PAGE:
Author(s): Helbig R, Fackelmayer FO
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Abstract Female mammalian cells inactivate transcription from one of their X chromosomes to equalize gene expression of X-linked genes between males and females. Inactivation is a multistep process that involves a large non-coding RNA termed XIST, a variety of epigenetic modifications of chromatin, and alterations in protein composition such as enrichment of the histone variant macroH2A. We show here that inactive X chromosomes are also enriched in a well-characterized protein component of the nuclear scaffold, SAF-A. This protein has been implicated in chromatin organization, owing to its high specificity for scaffold-associated region (SAR)-DNA, in transcriptional regulation, e.g. of hormone-regulated genes, owing to its functional interaction with steroid receptors, and in RNA processing, owing to its interaction with RNA and heterogeneous nuclear ribonucleoprotein (hnRNP) particles. After near complete removal of DNA and associated chromatin proteins such as macroH2A, SAF-A remains with the "nuclear matrix", still highlighting the former position of inactive X chromosomes. Interestingly, the enrichment of SAF-A in the inactive X chromosome depends on the RNA binding domain of the protein, the RGG box, raising the possibility that interaction of SAF-A with XIST RNA may contribute to the silencing of X-linked genes by local changes in nuclear architecture.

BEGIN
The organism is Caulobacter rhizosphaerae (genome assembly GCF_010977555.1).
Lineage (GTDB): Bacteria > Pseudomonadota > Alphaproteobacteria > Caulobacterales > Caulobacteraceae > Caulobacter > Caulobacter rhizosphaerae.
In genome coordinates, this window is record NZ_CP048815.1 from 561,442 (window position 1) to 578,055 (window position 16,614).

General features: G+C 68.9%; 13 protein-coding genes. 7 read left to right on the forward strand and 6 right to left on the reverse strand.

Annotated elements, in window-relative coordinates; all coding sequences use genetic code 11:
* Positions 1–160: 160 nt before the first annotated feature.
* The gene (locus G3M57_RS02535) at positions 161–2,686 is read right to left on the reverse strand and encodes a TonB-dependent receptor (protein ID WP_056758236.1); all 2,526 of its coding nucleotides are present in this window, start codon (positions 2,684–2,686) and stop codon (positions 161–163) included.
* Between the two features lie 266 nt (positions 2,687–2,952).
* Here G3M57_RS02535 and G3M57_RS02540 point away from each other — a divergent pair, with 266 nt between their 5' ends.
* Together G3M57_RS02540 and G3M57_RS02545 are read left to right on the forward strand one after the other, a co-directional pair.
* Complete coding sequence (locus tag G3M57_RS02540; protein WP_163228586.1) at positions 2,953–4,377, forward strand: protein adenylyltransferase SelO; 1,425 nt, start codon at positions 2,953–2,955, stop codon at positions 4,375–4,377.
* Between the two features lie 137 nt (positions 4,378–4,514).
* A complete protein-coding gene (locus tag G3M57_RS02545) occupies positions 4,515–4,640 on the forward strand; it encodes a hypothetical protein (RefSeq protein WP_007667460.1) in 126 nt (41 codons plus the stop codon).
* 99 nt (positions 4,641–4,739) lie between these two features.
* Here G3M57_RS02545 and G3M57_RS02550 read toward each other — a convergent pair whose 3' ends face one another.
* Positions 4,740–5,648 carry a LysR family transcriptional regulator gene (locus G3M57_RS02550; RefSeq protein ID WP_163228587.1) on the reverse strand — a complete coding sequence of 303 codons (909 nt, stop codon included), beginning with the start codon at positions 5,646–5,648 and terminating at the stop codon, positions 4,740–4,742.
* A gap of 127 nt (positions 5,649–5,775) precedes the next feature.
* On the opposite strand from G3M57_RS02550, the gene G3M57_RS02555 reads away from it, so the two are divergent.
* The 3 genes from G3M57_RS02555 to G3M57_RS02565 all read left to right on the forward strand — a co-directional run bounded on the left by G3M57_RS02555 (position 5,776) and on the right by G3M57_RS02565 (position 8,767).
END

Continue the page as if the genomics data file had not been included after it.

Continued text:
This article was published in Chromosoma
and referenced in Human Genetics & Embryology